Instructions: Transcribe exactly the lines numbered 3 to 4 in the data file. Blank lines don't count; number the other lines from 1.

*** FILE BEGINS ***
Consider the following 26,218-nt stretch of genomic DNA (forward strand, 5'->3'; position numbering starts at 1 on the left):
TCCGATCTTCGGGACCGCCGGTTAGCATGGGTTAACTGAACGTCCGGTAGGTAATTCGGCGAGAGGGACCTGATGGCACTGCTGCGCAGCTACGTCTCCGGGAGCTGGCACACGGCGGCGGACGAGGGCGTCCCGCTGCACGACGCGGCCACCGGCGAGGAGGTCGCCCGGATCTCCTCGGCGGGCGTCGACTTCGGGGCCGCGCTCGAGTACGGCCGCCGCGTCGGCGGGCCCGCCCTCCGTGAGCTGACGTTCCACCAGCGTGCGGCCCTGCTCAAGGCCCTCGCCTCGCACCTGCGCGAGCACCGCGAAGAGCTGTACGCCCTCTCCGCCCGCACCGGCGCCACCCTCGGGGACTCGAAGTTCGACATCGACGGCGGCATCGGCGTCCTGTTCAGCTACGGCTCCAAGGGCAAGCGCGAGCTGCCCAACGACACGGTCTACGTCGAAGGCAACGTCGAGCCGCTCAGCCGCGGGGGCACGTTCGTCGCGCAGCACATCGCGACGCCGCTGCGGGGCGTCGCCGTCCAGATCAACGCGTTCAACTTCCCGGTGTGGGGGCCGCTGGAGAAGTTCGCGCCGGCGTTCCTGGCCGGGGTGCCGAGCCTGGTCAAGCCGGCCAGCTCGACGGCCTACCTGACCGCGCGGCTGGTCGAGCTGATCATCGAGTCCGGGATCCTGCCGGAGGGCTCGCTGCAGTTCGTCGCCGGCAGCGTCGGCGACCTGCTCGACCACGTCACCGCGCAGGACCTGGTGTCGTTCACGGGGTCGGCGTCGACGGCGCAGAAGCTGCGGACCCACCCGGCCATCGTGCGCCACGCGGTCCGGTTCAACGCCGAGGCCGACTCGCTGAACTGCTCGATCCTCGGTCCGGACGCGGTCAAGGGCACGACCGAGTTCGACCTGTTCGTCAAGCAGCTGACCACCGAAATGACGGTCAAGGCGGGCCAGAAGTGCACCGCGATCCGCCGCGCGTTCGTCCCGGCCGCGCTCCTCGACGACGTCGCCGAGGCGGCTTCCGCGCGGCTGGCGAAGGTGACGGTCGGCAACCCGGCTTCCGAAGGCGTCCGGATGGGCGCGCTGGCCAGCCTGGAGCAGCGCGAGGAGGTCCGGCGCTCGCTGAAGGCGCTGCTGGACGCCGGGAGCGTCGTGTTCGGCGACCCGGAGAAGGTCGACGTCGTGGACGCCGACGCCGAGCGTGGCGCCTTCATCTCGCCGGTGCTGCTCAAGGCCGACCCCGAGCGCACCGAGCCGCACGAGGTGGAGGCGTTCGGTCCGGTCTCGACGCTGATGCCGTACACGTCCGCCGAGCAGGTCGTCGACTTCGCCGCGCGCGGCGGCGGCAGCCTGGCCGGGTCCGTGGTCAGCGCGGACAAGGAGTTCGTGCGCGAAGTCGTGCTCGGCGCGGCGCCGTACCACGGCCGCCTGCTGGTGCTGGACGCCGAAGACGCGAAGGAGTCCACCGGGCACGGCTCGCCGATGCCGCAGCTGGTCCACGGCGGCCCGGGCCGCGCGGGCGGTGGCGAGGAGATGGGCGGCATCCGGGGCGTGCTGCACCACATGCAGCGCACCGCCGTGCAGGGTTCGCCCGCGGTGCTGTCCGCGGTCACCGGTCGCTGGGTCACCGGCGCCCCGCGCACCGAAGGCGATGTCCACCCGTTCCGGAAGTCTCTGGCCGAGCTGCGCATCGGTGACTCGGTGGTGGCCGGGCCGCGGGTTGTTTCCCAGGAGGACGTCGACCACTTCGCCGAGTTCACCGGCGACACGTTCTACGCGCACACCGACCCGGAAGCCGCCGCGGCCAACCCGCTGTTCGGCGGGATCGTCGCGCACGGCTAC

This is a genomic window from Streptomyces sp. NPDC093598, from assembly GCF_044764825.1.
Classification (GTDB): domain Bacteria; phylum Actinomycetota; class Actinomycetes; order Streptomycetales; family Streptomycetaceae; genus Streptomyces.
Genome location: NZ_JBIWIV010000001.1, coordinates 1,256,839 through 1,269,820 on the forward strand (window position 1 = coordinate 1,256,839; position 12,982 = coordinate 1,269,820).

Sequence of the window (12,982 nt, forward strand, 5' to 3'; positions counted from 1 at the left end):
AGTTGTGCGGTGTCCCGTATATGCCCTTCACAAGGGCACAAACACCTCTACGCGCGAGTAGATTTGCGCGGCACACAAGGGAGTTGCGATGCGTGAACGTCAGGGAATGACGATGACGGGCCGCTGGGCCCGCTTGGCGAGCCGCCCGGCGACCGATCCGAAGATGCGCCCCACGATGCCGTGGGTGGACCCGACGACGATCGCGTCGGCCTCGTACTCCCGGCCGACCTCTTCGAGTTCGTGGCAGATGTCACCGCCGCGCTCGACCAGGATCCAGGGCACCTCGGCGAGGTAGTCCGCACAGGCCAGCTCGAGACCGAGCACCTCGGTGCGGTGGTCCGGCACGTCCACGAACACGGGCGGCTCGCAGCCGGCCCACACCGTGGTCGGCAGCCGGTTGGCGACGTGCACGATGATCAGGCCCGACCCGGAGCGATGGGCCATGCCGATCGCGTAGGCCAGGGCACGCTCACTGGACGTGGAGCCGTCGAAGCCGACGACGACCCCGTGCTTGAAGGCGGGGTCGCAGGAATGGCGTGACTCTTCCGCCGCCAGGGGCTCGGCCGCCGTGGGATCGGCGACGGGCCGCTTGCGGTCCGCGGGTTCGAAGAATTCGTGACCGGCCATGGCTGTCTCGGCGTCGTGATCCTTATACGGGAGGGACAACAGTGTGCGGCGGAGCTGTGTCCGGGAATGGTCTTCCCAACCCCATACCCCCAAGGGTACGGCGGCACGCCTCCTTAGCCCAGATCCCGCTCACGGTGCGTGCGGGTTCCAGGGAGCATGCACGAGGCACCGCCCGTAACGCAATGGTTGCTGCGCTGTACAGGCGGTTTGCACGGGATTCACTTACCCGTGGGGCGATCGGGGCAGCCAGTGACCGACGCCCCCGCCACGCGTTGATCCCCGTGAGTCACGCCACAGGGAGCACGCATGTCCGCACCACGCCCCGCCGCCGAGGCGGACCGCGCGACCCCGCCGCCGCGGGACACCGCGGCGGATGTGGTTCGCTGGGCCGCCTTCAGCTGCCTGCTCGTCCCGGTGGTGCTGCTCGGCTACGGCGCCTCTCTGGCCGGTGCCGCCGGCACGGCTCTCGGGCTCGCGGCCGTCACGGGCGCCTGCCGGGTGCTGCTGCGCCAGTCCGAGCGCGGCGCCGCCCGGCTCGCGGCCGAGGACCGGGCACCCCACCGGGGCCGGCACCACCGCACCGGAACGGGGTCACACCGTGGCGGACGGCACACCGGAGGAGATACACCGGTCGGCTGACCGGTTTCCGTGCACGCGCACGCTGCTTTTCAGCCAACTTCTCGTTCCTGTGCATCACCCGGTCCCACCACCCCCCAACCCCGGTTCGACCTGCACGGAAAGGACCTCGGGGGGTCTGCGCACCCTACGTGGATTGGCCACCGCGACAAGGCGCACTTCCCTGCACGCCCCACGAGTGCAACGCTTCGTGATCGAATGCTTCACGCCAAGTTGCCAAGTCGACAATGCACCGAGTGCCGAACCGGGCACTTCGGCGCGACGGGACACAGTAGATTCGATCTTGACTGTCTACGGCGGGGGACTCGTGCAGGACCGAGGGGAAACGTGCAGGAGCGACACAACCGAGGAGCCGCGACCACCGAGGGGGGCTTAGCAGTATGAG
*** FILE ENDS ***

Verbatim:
This is a genomic window from Streptomyces sp. NPDC093598, from assembly GCF_044764825.1.
Classification (GTDB): domain Bacteria; phylum Actinomycetota; class Actinomycetes; order Streptomycetales; family Streptomycetaceae; genus Streptomyces.